City of London Festival – Jack Liebeck

Partita in E for Unaccompanied Violin, BWV1006
Sonata in G minor for Unaccompanied Violin, Op.27/1
Recuerdos de la Alhambra [arr. Marinkovic]
Recitativo and Scherzo-Caprice, Op.6

Jack Liebeck (violin)

Reviewed by: Ben Hogwood

Reviewed: 13 July, 2011
Venue: St Bride’s, Fleet Street, London EC4

Jack Liebeck. Photograph: www.jackliebeck.comIt seemed strangely appropriate to be reviewing a concert in the official “church of the press”, St Bride’s – for a wonderful hour of music-making, though while Jack Liebeck played it was still possible to hear the City in full flow outside, with helicopters, sirens and revving trucks providing a restless backdrop.

Happily, once Liebeck was in full flow he drew the concentration of the audience. Stepping in at short notice in place of Veronika Eberle, who was recovering from illness, Liebeck had a lesion of his own in a troublesome wrist. This could not have been deduced from his performances, however, as he ran through a programme similar to that devised by the original performer. We began with Bach, Liebeck taking time to let each phrase speak, free of mannerisms or excessive ornamentation. The ‘Prelude’ took a while to settle on a consistent speed, but there was real beauty in Liebeck’s sensitively played ‘Loure’, and a touch of rustic charm added to the ‘Bourrée’. Using the acoustic to his advantage, Liebeck allowed the high-register notes to ring out, waiting until the sound had died away, and it this attention to detail that characterised a thoroughly involving reading.

J. S. Bach’s works for unaccompanied violin inspired Ysaÿe to write his own set. The First of Six Sonatas published as Opus 27 is the one to draw most directly from Bach’s example. Liebeck negotiated the tricky Fugue with impressive clarity and assertiveness, while the third movement scherzoso had a graceful charm. The romanticism of Ysaÿe’s writing was immediately apparent, but Liebeck chose to dwell more on the Bach connection rather than opting for a thick, sentimental tone.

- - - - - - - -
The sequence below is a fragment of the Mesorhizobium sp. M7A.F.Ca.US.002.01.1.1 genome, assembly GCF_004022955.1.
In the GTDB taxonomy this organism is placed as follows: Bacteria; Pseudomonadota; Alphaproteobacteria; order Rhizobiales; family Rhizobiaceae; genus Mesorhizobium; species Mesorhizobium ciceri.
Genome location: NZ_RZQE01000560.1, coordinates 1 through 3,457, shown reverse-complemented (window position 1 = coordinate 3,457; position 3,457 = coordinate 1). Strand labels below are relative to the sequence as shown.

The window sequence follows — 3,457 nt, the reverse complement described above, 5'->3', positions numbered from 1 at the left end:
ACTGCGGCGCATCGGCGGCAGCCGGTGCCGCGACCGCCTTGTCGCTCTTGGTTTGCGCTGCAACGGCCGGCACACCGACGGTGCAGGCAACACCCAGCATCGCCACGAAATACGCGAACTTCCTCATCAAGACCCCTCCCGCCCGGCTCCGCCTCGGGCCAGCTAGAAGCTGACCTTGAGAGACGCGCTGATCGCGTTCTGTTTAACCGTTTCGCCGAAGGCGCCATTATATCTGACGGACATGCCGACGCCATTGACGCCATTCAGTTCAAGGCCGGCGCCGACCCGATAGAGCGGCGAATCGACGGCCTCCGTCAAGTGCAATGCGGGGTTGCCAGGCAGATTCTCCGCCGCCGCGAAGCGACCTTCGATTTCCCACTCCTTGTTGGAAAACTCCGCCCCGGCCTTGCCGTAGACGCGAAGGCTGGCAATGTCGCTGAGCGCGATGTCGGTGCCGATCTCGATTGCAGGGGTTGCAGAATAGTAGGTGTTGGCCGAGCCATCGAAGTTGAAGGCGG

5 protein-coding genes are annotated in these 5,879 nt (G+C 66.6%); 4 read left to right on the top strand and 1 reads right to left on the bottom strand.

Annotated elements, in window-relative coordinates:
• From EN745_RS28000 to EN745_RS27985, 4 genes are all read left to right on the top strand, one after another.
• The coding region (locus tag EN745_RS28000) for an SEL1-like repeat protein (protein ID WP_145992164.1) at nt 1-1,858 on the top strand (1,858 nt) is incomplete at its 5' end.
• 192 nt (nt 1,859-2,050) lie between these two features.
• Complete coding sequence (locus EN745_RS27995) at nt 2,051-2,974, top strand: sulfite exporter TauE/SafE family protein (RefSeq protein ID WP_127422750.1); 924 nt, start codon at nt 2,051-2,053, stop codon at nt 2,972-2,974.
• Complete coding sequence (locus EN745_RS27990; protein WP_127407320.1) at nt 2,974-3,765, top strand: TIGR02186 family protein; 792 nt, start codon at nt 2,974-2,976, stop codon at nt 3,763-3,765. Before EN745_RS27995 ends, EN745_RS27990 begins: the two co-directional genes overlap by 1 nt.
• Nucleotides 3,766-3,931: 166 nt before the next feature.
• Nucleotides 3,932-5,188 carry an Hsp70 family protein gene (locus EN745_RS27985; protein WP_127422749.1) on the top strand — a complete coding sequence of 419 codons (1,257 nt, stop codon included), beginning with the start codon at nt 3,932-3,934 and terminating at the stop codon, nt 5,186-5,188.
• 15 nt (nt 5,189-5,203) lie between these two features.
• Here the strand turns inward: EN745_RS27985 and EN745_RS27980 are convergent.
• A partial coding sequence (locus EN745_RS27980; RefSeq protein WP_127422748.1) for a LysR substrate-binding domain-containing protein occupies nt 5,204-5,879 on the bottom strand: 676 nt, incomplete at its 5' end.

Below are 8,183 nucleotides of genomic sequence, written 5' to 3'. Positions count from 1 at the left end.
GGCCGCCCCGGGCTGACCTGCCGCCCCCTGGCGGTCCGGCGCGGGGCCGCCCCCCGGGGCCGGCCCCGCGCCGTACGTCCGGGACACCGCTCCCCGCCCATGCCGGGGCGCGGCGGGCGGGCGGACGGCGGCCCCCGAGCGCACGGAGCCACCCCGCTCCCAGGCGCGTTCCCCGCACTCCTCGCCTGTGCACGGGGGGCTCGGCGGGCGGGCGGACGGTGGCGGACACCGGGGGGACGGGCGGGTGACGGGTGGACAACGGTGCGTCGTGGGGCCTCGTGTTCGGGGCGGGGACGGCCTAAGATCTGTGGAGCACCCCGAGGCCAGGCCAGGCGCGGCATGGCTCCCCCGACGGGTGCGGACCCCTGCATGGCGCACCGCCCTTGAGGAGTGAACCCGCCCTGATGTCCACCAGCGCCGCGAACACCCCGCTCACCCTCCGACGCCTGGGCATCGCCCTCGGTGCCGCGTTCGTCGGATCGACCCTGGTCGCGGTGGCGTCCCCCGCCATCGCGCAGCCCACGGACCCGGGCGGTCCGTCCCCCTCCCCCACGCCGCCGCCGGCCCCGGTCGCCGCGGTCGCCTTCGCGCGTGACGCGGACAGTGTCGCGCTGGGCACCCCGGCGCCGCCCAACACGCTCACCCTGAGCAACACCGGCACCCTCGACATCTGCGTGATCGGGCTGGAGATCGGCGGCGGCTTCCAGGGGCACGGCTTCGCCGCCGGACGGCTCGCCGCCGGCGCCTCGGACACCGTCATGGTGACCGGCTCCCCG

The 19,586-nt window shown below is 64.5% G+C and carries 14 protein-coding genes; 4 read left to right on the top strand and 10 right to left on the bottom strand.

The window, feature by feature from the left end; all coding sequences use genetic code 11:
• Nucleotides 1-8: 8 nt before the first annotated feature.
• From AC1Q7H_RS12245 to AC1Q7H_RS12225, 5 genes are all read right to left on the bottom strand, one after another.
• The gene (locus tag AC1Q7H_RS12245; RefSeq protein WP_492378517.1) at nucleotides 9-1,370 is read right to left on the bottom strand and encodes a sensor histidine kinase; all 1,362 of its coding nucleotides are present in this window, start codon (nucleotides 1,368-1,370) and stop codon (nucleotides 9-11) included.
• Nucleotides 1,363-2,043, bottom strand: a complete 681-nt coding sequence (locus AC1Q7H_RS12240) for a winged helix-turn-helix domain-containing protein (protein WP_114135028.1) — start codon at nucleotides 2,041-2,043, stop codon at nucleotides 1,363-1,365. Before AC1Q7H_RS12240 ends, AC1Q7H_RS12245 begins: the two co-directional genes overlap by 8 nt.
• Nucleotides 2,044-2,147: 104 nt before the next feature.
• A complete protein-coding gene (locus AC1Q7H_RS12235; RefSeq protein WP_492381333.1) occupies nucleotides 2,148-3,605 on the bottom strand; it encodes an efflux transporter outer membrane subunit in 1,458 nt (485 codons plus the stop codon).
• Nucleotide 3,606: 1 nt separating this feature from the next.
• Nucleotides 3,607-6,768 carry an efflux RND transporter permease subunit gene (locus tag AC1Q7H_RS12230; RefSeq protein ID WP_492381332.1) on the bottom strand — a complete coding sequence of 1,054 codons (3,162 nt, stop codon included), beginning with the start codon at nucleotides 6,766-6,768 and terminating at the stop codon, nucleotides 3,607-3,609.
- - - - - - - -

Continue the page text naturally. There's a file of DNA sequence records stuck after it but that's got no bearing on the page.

Kreisler dedicated Recitativo and Scherzo-Caprice, a rarely performed work, to Ysaÿe – and the connection was clear in reading that featured a full but still attractive tone, leading to a Scherzo that fizzed along, its subject ducking and diving. Before this we heard a remarkable piece of virtuosity in an arrangement of Tárrega’s guitar piece Recuerdos de la Alhambra, a short postcard-piece noted for its virtuosic employment of tremolos. As hard as the eye examined, it was difficult to tell how Liebeck secured a similar sound on the violin, but his bow-control was faultless, picking out the melody amidst the rapid rhythms of the background. To complement his recital Liebeck gave a short and helpful commentary on each piece, and completed the circle with the ‘Sarabande’ from Bach’s D minor Partita (BWV1004).

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